The curse of Wales

Bloggers are in self-congratulatory mood as Peter Hain is dispatched, but is the “Welsh Cabinet curs

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In the week Peter Hain finally fell on his sword, Iain Dale salutes his fellow blogfather, Guido Fawkes, for breaking and persisting with the funding scandal story: “Bloggers do not exist to get political scalps. But when a blogger reveals possible law breaking and drives the media debate, as Guido has done, let’s recognise that as a good thing and give him the credit he is due.”

Dale was joined in his blog back slapping by scores of posters on Guido’s blog.

Reflecting on Guido's self-congratulation, Cicero revisits the blog v mainstream media debate. Somewhat stoically, he points out: "Perhaps it is fair to say that people are also recognising the limits of blogs. They do not change the world, they may not be very influential, they are merely a medium."

With William Hill having taken 7-1 that Hain would be out of the cabinet before the end of January, and 2-1 he would be the first to leave the cabinet, plenty of political punters were pleased to see the back of him, according to Political Betting. Five-to-one to see him return by the end of 2008 anyone?

Expecting a heady sense of panic in Westminster, Benedict Borgan is surprised to find: "The MPs, Cabinet ministers, junior ministers and political advisers I've spoken to all afternoon report the same thing: regret for Mr Hain, a sense of inevitability about his departure, and confidence in Mr Brown’s integrity. The political markets seem to have discounted this event."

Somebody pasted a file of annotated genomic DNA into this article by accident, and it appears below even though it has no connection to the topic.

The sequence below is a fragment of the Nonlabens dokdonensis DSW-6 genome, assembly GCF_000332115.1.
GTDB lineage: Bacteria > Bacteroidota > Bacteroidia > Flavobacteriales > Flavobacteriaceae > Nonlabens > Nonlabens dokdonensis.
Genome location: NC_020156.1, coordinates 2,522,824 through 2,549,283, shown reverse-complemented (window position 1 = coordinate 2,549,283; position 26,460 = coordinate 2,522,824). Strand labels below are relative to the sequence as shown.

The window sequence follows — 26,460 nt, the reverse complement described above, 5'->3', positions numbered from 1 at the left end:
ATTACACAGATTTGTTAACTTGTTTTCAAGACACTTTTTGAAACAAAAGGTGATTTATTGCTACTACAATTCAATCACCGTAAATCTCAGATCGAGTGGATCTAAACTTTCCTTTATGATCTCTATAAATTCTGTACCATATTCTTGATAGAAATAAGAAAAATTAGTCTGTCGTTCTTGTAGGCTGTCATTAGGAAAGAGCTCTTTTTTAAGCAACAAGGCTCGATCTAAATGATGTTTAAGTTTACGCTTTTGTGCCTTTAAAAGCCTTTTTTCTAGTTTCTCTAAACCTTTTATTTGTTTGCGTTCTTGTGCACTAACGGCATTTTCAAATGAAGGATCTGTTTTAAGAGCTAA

Former UK ambassador to Uzbekistan Craig Murray takes a nostalgic look back at the anti-apartheid campaigner who inspired him. While, Paul Flynn MP makes a case for Hain’s defence. This is derided by Nich Starling.

Mirror hack James Lyons expands on what he terms the "Welsh Cabinet curse". Where once Ron Davies fell foul of Clapham Common, read Hain of Scotland Yard. Maguire also reveals: “Now [Hain’s successor as Wales secretary Paul] Murphy is being tipped to head a new department for regions and nations when Gordon Brown carries out a full reshuffle in the summer.”

The cutest line of the day comes from David Lindsay: “We all know that [Hain] stands no chance of being prosecuted. But just to be certain, he should now call for the police to be paid in full.”

Owen Walker is a journalist for a number of titles within Financial Times Business, primarily focussing on pensions. He recently graduated from Cardiff University’s newspaper journalism post-graduate course and is cursed by a passion for Crystal Palace FC.
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